The controversy in Israel
An interesting area of controversy with water cannons is in the Israeli-Palestinian conflict. According to the Defence for Children International-Israel Section , some Israelis claim that the Palestinians send their children out during protests to die. The Palestinians of course, flatly deny this. The Israelis claim that the water cannon is ineffective in the Palestinian situation, although it is used routinely against rowdy crowds of Israeli Jews (again according to the DCI).
Effects of the press
The presence of the press at riots has clearly had a significant impact on the use of water cannons. There is a lot of pressure on police departments to avoid bad press. The use of water cannons would undoubtedly play badly in the press, and is likely a key reason that they are not employed more often in countries with a free press.
In 2002 in Salt Lake City, during the Winter Olympics, an unruly crowd was disbursed with just a few pepper ball guns. While covered by the press, it apparently played better on television than the use of water cannons would have. The use of pepper balls has increased significantly with over one million rounds per year being sold now.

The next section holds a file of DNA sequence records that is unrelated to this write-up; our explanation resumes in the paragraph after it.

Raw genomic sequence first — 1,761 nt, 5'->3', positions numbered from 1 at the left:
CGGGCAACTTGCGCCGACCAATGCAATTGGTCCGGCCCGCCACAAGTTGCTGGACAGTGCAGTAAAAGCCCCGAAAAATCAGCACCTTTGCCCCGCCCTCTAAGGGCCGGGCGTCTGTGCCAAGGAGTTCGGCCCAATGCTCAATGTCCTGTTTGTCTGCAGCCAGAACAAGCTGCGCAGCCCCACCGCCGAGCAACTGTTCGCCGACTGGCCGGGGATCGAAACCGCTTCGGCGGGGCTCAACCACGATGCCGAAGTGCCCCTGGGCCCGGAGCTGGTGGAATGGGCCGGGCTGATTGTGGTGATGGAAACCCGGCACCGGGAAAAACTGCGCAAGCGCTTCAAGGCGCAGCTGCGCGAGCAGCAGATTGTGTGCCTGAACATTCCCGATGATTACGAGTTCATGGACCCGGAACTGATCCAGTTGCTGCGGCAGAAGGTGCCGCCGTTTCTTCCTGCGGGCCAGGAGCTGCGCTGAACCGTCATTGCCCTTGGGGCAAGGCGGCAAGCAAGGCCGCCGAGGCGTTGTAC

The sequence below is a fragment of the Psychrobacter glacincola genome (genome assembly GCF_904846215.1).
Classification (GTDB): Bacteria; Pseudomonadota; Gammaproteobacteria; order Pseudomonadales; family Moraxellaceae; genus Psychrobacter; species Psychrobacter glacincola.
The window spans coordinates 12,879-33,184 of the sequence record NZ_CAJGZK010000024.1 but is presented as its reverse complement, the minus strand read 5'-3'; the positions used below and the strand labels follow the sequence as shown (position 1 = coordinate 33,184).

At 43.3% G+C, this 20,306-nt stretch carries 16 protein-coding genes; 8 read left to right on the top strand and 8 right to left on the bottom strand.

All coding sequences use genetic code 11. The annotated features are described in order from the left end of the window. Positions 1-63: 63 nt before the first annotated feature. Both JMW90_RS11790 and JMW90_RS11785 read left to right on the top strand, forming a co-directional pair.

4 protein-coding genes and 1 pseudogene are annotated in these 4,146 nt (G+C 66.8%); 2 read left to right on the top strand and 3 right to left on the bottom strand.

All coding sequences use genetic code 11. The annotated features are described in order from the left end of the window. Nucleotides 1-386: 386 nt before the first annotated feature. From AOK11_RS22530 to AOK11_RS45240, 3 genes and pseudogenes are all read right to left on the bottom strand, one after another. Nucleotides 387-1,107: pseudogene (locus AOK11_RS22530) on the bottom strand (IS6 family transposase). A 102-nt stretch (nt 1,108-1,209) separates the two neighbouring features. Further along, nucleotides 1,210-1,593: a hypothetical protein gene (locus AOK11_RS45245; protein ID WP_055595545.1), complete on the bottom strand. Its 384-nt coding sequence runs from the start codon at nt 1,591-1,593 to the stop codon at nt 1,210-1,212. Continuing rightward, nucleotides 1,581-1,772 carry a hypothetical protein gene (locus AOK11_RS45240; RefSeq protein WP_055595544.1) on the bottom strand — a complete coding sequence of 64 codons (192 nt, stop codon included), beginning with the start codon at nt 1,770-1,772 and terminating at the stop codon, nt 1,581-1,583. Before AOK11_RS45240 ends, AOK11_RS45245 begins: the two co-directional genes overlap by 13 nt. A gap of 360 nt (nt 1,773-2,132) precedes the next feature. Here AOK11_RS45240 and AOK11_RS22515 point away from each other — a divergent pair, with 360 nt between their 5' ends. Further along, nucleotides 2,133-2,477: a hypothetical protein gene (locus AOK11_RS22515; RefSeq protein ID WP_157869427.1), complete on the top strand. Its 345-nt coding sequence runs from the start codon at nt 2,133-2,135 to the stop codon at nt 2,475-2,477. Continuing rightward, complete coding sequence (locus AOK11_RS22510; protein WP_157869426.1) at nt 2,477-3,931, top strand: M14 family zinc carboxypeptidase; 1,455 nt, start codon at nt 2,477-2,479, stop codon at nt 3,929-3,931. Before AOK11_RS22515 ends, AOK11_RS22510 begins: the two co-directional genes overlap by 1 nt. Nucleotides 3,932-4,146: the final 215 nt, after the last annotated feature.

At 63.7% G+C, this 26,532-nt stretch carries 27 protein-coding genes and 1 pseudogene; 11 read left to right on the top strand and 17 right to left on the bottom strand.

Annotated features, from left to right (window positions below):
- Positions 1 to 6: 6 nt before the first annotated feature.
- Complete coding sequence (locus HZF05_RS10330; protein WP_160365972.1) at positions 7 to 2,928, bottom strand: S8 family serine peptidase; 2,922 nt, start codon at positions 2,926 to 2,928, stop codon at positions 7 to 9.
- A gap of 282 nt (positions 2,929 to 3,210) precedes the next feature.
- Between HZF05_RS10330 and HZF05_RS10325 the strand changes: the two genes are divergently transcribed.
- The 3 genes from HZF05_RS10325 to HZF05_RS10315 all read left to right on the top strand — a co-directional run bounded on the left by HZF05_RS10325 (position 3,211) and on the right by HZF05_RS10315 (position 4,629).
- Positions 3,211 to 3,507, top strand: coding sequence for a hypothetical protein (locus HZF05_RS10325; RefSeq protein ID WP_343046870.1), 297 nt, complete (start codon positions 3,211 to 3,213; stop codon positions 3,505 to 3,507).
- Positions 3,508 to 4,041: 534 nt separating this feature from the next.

In some places, rioters have become semi-professionals, travelling to the sites of likely riots. This is particularly noted in sports-related riots in Europe. For example, France and England commonly have riots related to soccer matches. Rioters have become quite sophisticated at understanding and withstanding the tactics used by police in such situations. Manuals for successful rioting are available on the Internet. These manuals also encourage rioters to get the press involved, as there is more safety with the cameras rolling. There is also more attention. Citizens with video cameras may also have an effect on both rioters and police.